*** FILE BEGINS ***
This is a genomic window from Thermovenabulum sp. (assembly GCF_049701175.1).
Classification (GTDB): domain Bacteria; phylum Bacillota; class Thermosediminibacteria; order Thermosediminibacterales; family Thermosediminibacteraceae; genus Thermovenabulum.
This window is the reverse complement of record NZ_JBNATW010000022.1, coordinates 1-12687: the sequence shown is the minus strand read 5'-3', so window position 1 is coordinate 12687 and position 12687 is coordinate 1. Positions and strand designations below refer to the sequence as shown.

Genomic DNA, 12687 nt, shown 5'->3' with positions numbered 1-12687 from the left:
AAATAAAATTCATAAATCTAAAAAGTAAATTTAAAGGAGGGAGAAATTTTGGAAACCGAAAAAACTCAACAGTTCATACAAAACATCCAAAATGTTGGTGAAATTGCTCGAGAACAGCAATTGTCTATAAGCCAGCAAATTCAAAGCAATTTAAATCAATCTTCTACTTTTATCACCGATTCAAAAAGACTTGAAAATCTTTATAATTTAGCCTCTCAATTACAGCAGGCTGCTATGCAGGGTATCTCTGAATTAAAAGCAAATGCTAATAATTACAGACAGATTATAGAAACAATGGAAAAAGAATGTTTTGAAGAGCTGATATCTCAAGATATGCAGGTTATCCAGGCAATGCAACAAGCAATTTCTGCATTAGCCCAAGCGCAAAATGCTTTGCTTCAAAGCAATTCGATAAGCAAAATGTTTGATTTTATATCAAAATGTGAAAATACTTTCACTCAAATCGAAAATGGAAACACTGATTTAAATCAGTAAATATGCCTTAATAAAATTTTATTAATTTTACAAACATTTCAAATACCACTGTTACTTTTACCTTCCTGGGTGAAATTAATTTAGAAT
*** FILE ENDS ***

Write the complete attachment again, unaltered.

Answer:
This is a genomic window from Thermovenabulum sp. (assembly GCF_049701175.1).
Classification (GTDB): domain Bacteria; phylum Bacillota; class Thermosediminibacteria; order Thermosediminibacterales; family Thermosediminibacteraceae; genus Thermovenabulum.
This window is the reverse complement of record NZ_JBNATW010000022.1, coordinates 1-12687: the sequence shown is the minus strand read 5'-3', so window position 1 is coordinate 12687 and position 12687 is coordinate 1. Positions and strand designations below refer to the sequence as shown.

Genomic DNA, 12687 nt, shown 5'->3' with positions numbered 1-12687 from the left:
AAATAAAATTCATAAATCTAAAAAGTAAATTTAAAGGAGGGAGAAATTTTGGAAACCGAAAAAACTCAACAGTTCATACAAAACATCCAAAATGTTGGTGAAATTGCTCGAGAACAGCAATTGTCTATAAGCCAGCAAATTCAAAGCAATTTAAATCAATCTTCTACTTTTATCACCGATTCAAAAAGACTTGAAAATCTTTATAATTTAGCCTCTCAATTACAGCAGGCTGCTATGCAGGGTATCTCTGAATTAAAAGCAAATGCTAATAATTACAGACAGATTATAGAAACAATGGAAAAAGAATGTTTTGAAGAGCTGATATCTCAAGATATGCAGGTTATCCAGGCAATGCAACAAGCAATTTCTGCATTAGCCCAAGCGCAAAATGCTTTGCTTCAAAGCAATTCGATAAGCAAAATGTTTGATTTTATATCAAAATGTGAAAATACTTTCACTCAAATCGAAAATGGAAACACTGATTTAAATCAGTAAATATGCCTTAATAAAATTTTATTAATTTTACAAACATTTCAAATACCACTGTTACTTTTACCTTCCTGGGTGAAATTAATTTAGAAT